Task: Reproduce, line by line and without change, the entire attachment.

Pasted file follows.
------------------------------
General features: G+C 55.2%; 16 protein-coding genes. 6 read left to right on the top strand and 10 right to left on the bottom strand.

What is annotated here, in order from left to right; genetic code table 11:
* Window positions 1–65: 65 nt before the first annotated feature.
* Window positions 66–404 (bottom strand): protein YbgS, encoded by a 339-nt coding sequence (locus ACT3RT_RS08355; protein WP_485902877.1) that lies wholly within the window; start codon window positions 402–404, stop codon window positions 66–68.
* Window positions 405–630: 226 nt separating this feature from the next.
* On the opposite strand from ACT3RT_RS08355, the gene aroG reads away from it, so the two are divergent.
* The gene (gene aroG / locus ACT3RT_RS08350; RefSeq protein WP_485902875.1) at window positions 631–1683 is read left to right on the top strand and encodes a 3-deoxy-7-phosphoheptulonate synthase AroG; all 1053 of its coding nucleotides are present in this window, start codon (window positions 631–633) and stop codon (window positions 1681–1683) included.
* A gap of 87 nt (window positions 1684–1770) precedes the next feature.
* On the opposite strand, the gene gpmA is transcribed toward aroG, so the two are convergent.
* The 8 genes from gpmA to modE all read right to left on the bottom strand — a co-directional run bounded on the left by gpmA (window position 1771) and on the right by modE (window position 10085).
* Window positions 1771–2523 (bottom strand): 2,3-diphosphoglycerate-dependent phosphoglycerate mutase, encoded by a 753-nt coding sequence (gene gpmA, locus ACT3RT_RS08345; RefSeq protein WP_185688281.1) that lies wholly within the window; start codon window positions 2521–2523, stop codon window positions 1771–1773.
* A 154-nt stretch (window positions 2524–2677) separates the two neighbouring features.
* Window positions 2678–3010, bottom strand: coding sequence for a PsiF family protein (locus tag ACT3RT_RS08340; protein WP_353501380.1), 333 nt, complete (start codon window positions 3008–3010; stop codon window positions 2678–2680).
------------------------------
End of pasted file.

General features: G+C 55.2%; 16 protein-coding genes. 6 read left to right on the top strand and 10 right to left on the bottom strand.

What is annotated here, in order from left to right; genetic code table 11:
* Window positions 1–65: 65 nt before the first annotated feature.
* Window positions 66–404 (bottom strand): protein YbgS, encoded by a 339-nt coding sequence (locus ACT3RT_RS08355; protein WP_485902877.1) that lies wholly within the window; start codon window positions 402–404, stop codon window positions 66–68.
* Window positions 405–630: 226 nt separating this feature from the next.
* On the opposite strand from ACT3RT_RS08355, the gene aroG reads away from it, so the two are divergent.
* The gene (gene aroG / locus ACT3RT_RS08350; RefSeq protein WP_485902875.1) at window positions 631–1683 is read left to right on the top strand and encodes a 3-deoxy-7-phosphoheptulonate synthase AroG; all 1053 of its coding nucleotides are present in this window, start codon (window positions 631–633) and stop codon (window positions 1681–1683) included.
* A gap of 87 nt (window positions 1684–1770) precedes the next feature.
* On the opposite strand, the gene gpmA is transcribed toward aroG, so the two are convergent.
* The 8 genes from gpmA to modE all read right to left on the bottom strand — a co-directional run bounded on the left by gpmA (window position 1771) and on the right by modE (window position 10085).
* Window positions 1771–2523 (bottom strand): 2,3-diphosphoglycerate-dependent phosphoglycerate mutase, encoded by a 753-nt coding sequence (gene gpmA, locus ACT3RT_RS08345; RefSeq protein WP_185688281.1) that lies wholly within the window; start codon window positions 2521–2523, stop codon window positions 1771–1773.
* A 154-nt stretch (window positions 2524–2677) separates the two neighbouring features.
* Window positions 2678–3010, bottom strand: coding sequence for a PsiF family protein (locus tag ACT3RT_RS08340; protein WP_353501380.1), 333 nt, complete (start codon window positions 3008–3010; stop codon window positions 2678–2680).